href=https://public-eur.mkt.dynamics.com/api/v1.0/orgs/<<ID der Organization>>/eventmanagement/checkin/stream?eventRegistrationId={{Registration_ID}}&amp;redirectUri={{Teams_URL}}#_msdynmkt_donottrack=0  
style="<<some styling information>>;"  
data-msdyn-tracking-id="<<some tracking ID>>"  
data-lookup-type="msevtmgt_event">Your personal webinar link 

Note: The “data-msdyn-tracking-id” attribute contains a unique ID through which behavioral data can be captured and assigned. So, when a link is clicked, this ID records which link it is and who clicked it. For my purposes, I did not change this ID and used the default value. 

After these adjustments, the HTML editor can be closed. Now we can set the data sources for all newly recognized and so far incomplete placeholders in the “Personalize” section as follows: 

Data Sources of the Placeholder Texts 

The following placeholder texts are needed to make the link dynamic: 

  • {{Registration_ID}}: This is the value from the “Registration ID” column on the event registration (Schema name: msevtmgt_name). 
  • {{Teams-URL}}: This is a URL-encoded form of the Teams link stored in the event in the “Teams URL” column (msevtmgt_attendeeurl). In my tests, there were no problems using the URL without encoding it first; I could directly use the value from the column. 
  • {{Eventname}}: We use the value from the “Event Name” column (msevtmgt_name). 
  • {{Event_ID}}: This is the system ID of the event (msevtmgt_eventid). 

Important: For all the references mentioned here, we use the dynamic content described above via the “Marketing event registration created” trigger. 

Calendar Icon Download 

Often, a calendar entry is also offered for download. This link must also be connected in the Email Editor via a lookup column with a unique event data record. However, it is possible to modify the link in a very similar way as we have already done with the Teams participation link.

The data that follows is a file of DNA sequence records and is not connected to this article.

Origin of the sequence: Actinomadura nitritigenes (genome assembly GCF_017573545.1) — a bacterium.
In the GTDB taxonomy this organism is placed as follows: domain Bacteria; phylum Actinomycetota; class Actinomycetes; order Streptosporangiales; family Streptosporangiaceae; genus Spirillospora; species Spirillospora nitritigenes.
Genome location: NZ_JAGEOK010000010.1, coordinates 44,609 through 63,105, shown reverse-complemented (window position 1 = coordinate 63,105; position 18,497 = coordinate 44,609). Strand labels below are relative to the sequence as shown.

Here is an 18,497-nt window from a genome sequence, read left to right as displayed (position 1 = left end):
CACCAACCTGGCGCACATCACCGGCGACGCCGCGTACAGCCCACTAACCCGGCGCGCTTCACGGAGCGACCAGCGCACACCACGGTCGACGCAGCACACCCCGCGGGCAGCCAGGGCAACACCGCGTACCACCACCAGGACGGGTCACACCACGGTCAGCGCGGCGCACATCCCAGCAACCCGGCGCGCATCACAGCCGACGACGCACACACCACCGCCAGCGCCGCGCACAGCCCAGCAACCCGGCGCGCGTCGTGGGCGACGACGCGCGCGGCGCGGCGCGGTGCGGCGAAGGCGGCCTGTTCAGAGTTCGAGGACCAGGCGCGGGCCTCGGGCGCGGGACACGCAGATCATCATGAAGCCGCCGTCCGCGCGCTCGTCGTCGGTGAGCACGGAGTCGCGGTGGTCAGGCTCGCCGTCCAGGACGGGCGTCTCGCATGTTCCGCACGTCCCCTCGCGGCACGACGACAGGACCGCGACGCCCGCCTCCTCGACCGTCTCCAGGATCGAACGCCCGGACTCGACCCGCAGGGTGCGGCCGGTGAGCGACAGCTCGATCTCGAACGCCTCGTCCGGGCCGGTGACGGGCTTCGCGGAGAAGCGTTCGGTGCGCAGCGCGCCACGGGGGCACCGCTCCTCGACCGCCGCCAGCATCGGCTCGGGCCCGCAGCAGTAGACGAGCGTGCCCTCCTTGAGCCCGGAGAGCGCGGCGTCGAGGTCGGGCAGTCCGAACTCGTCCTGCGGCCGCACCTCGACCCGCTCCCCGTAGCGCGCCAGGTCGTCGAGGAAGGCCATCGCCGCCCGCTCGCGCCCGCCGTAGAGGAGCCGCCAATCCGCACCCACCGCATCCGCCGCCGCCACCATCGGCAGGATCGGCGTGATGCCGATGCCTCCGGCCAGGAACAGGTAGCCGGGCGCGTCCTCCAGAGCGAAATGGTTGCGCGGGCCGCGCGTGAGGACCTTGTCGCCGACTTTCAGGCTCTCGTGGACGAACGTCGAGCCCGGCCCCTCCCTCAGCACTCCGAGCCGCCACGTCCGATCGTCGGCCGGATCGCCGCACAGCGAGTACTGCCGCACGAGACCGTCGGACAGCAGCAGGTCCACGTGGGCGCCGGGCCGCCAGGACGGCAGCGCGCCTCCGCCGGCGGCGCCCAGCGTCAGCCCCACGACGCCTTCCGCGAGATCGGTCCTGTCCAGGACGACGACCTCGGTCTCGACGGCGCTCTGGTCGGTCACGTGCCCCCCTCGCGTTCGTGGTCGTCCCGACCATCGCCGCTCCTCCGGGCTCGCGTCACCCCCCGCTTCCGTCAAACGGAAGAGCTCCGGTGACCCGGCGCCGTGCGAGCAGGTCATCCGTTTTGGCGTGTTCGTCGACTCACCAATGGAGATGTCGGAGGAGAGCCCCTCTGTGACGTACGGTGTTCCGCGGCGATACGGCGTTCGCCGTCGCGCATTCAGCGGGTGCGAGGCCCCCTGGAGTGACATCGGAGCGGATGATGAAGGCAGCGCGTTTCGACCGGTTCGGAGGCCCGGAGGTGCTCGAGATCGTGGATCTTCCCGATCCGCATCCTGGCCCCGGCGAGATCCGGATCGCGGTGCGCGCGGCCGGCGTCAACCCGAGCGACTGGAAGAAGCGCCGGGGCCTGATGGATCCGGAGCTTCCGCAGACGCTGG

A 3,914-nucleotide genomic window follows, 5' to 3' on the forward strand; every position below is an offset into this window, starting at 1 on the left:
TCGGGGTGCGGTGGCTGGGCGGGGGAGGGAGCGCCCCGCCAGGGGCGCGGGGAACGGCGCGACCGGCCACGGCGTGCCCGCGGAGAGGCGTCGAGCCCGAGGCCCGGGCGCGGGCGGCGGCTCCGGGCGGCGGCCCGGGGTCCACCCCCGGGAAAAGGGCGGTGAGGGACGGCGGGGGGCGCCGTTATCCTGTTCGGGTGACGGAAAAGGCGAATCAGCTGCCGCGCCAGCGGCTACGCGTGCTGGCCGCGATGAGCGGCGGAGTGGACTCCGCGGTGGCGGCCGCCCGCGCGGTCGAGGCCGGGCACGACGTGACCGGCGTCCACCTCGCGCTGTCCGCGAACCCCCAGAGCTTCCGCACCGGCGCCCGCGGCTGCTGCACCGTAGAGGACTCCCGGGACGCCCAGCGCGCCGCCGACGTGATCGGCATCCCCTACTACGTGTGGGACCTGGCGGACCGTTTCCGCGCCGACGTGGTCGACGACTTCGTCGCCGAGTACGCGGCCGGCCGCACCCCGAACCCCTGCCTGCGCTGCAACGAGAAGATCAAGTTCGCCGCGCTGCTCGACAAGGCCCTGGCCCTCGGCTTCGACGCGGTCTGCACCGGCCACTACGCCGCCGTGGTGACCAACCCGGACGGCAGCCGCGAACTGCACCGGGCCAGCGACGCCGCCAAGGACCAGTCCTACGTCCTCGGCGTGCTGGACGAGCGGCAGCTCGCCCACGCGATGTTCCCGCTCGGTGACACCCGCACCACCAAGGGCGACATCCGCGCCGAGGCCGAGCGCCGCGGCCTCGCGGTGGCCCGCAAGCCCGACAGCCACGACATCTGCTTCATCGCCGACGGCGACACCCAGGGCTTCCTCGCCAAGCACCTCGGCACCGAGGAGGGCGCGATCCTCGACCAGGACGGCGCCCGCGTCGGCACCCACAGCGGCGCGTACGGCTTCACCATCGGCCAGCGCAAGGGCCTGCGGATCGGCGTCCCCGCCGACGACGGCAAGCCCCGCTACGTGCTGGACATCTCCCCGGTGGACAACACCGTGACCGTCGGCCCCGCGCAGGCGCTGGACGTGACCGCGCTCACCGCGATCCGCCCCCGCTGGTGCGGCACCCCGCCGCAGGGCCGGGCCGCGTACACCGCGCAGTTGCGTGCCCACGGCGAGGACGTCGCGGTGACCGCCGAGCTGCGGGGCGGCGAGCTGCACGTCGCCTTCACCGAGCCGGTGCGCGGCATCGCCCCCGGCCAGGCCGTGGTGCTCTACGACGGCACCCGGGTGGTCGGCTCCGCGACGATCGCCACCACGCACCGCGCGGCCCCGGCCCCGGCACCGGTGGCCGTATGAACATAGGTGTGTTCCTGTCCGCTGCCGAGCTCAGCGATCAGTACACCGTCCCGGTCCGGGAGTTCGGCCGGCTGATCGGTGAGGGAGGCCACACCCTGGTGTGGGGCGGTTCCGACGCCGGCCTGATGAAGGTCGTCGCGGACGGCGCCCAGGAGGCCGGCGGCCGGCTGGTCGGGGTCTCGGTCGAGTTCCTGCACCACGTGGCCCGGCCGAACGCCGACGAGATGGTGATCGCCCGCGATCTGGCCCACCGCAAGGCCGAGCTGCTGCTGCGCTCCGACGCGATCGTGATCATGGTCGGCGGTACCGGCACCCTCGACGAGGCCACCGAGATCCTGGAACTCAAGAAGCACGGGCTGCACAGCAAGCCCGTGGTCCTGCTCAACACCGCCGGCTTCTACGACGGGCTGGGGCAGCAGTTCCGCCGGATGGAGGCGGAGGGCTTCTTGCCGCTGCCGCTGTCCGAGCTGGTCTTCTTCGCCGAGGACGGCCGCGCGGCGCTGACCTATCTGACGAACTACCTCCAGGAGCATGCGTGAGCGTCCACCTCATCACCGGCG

<a href="https://public-eur.mkt.dynamics.com/api/v1.0/orgs/<<your organziation ID>>/eventmanagement/calendar/personal/ics?data=[{&quot;eId&quot;:&quot;{{readable_event_id}}&quot;,&quot;d&quot;:{&quot;er&quot;:&quot;{{Registration_ID}}&quot;,&quot;type&quot;:&quot;2&quot;}}]#_msdynmkt_donottrack=0"  
data-lookup-type="only_event">Add to calendar 

The only new placeholder here is {{readable_event_id}}, which is the value from the “Readable Event ID” (msevtmgt_readableeventid) column of the event record. We have already generated the other placeholders through the Teams participation link and can reuse them here.  

Other Options 

There are countless ways to further personalize the emails regarding the event or registration. Custom columns can also be utilized. 

For example, it is conceivable that each event has its own download area for materials or individual surveys are sent for events. Corresponding access links could be stored in their own columns on the event and then referenced in the email. 

Creating the Journey 

When creating a new journey, we can choose between classic segment-based and so-called trigger-based journeys. For our scenario, we need a trigger-based journey, which we initiate with the out-of-the-box (OOB) trigger “Marketing Event Registration Created”. 

Filter for the Trigger 

Optionally, we can set a filter to prevent the journey from starting with all event registrations. Since we have targeted the emails to webinars, it might make sense to target a filter to the “Webcast” event type (or a custom type). However, we must also ensure that the event type is always maintained correctly. 

Goal Settings 

To later evaluate the journey, we can define the goal of “participation” in the Goals section, for instance. For this purpose, the also out-of-the-box “Marketing Event Check-In” trigger can be stored. 

Note: Since we are building a cross-event journey, evaluation at this point can only be cross-event as well. This also means that if multiple concurrent (i.e., still active and uncompleted) runs of the journey of the same contact occur, a new check-in for any event would be related to all open runs, regardless of which event the check-in was created for.